Most of us have encountered a blocked sink. That weird smell in the kitchen when you first walk in, the way the water slowly drains out over the course of minutes, or odd gurgling noises as it drains… they’re all tell-tale signs of a blockage.
Fortunately tackling a blocked sink is something well within the reach of most people. There’s no magic to unblocking a sink, just follow the tips in this article and get ready to let it flow.
There's nothing worse than a blocked sink
Well that’s exaggerating things a tad, but a blocked sink can be inconvenient, smell awful and become an incubating ground for bacteria. So knowing how to unblock a sink is something that everyone should know how to do.
You don’t need fancy tools to unblock a sink, or any special skills at DIY or plumbing. But it helps to not be squeamish, as you’ll be encountering all kinds of slime and food remnants.
Best ways to unblock a sink
Here’s how to unblock a sink, in three easy stages. Try them each in turn, and hopefully at least one of them will get your sink unclogged and functioning properly again.
Take the plunge
The first step is to grab a plunger and get to work on it. Plunging sucks air out of the pipe and then forces it back in, which helps to dislodge the blockage. There’s no special trick to unblocking a sink with a plunger. Place the cup over the plughole, and ensure a seal is formed, then drive the handle down and up in a pumping action. You’ll know the blockage is clear when you fill the sink up and it drains quickly.
Blast it out
Sometimes a hard burst of water can push out whatever is blocking your sink. Take a plastic milk bottle or 2-litre drink bottle, fill it with hot water, tip it upside down with the bottle hole against the plughole, and squeeze as hard as you can. The fast, directed flow of water may well fix the problem.
Down the drain
Sometimes a plunger can’t unblock the sink because the blockage is dense and greasy and the suction of the plunger just can’t dislodge it. So you need to do something to break down the blockage. There are a lot of hardcore drain unblocking solutions on the market, and though they will often get the job done they’re pretty harsh, and can linger in the drain and around your sink too.
A more friendly solution to unblocking a sink uses a simple mix of baking soda and vinegar. First, pour a load of baking powder down your plughole. Then tip in the vinegar. You’ll hear a lot of fizzing, and may even get some froth coming back up the plughole. Once the chemical reaction subsides tip some hot water down to flush the pipe through.
If that doesn’t work you can also use bleach to dissolve blockages. The best approach with bleach is to pour some through the plughole last thing at night and then flush with hot water in the morning.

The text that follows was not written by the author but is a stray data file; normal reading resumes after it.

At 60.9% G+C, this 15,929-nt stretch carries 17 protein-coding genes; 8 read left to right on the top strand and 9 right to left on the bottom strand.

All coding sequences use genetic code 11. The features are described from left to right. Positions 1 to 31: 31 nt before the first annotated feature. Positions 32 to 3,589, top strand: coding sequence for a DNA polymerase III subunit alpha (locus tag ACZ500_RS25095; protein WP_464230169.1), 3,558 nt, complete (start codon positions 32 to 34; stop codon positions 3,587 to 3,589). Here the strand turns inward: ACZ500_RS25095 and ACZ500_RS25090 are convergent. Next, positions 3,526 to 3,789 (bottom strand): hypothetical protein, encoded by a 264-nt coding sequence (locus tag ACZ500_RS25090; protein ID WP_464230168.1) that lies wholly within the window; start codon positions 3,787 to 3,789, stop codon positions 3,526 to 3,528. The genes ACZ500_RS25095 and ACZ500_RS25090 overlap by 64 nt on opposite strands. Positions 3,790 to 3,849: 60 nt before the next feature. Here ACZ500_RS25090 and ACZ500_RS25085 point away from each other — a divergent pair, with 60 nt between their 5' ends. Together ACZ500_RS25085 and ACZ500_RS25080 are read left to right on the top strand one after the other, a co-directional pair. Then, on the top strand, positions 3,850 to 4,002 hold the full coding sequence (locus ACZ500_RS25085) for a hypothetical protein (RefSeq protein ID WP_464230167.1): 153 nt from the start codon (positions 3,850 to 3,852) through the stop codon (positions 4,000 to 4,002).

You may want to give the sink a quick plunge afterwards as an extra measure to dislodge any clumps of gunge.
Round the bend
If none of the above work, then it’s time to roll up your sleeves and get your hands dirty. Most blocked sinks happen because the U-bend gets clogged up, and sometimes the only solution is to remove the U-bend and clear it out by hand. To do this you’ll need:
Small bucket or dish
Wire coat hanger
Look under your sink and find the U-bend, it’s the first bend in the pipe immediately below the plughole. Put your bucket/dish under the U-bend and carefully unscrew the section of pipe. The U-bend has two sets of threads, one at either end. As you loosen them any backed up water will drain out, so take your time. Once the flow of water has stopped remove the U-bend and use the wire coat hanger to clean out the inside of the pipe, you can also use a dishcloth and warm water to help clean everything out.
Once it’s all clean, fix the U-bend back into place, using plumber’s tape to make it watertight if needed. Run the tap to make sure the U-bend is watertight.
If none of the above work then the blockage could be situated elsewhere and it’s probably time to consider calling out a plumber to get to the bottom of the issue.
Avoiding a blocked sink
The very best way to avoid a blocked sink is to stop certain things going down the drain. Keep an eye out for:
Cotton wool buds
Bits of plastic
Basically anything that isn’t water or another liquid
Prevention is always better than cure, and a fair bit cleaner and less smelly too. But if your sink does get blocked, don’t let it get you down. Grab a plunger and show that blockage who’s boss.